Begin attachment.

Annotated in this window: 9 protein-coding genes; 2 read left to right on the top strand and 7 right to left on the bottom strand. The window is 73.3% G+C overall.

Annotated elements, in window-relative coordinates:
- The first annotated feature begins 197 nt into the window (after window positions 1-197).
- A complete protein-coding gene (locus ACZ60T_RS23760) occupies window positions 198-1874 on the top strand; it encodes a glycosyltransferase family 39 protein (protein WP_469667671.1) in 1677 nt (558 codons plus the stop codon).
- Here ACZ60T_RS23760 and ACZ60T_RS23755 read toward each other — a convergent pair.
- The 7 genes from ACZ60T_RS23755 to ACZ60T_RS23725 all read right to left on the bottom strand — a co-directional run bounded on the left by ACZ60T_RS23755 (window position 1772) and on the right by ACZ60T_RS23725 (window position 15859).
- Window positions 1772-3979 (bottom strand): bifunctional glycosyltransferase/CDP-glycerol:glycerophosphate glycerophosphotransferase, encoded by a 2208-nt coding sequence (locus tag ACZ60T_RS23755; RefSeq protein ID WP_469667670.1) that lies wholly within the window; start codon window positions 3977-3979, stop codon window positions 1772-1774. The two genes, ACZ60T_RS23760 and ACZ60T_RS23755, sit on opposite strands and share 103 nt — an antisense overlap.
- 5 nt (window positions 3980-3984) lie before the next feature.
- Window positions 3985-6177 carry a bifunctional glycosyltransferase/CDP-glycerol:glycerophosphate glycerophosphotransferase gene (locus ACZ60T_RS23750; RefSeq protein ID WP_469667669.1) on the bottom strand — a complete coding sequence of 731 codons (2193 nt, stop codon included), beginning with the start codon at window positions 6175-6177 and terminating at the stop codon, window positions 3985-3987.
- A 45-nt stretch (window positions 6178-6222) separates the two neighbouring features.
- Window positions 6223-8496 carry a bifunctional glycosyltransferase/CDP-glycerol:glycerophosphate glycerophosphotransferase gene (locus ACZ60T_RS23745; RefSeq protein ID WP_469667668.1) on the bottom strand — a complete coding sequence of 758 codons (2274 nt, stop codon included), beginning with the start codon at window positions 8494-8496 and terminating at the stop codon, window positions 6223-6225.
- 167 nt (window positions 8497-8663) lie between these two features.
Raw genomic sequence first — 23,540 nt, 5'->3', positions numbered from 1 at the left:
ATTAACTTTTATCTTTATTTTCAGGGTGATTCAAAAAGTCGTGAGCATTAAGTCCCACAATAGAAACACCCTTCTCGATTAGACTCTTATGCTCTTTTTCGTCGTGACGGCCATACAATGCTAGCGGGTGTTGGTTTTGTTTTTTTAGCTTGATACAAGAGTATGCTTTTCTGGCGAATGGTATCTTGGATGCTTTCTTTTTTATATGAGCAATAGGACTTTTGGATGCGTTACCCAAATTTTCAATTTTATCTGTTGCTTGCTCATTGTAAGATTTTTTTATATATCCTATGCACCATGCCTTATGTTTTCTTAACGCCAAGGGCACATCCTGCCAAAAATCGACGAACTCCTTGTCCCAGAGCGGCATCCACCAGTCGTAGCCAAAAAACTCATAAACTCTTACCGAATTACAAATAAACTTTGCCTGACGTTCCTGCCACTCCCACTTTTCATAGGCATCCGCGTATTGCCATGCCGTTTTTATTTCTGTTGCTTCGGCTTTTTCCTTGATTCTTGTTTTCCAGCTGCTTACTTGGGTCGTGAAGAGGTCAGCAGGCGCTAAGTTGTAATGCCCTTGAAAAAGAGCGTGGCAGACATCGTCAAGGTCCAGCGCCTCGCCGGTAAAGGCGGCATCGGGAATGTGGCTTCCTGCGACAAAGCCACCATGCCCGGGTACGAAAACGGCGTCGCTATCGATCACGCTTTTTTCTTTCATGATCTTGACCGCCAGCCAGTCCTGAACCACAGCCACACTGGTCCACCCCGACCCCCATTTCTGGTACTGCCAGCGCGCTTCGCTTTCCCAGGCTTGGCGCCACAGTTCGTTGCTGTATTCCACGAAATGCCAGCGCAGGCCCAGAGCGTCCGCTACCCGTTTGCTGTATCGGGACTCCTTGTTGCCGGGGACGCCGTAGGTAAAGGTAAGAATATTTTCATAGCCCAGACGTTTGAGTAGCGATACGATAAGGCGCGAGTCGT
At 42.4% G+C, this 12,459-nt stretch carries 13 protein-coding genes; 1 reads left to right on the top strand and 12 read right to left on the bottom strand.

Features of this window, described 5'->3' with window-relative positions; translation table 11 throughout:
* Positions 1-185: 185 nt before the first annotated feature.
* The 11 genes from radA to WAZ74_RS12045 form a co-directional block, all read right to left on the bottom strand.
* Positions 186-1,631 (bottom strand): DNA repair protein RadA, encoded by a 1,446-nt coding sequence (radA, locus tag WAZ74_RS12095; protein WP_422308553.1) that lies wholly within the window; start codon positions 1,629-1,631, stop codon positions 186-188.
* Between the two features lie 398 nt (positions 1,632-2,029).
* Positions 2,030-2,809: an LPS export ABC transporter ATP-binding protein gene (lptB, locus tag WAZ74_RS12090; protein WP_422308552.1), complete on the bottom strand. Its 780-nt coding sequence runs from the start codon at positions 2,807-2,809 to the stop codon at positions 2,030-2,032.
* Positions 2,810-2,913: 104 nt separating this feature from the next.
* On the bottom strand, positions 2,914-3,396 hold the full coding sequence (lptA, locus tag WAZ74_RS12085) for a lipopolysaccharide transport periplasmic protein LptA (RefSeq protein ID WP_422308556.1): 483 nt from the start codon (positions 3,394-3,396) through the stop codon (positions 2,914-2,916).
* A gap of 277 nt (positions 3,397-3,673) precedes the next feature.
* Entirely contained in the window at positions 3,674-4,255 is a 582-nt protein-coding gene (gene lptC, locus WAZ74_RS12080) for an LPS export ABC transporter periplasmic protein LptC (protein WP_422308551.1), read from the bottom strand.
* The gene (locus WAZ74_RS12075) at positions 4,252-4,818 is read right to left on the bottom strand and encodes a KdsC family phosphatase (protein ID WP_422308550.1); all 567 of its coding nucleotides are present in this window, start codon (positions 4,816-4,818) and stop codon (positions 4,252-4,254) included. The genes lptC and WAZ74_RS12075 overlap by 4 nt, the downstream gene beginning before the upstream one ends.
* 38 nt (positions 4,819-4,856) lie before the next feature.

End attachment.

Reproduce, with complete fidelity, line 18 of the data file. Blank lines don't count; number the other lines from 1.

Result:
* The 11 genes from radA to WAZ74_RS12045 form a co-directional block, all read right to left on the bottom strand.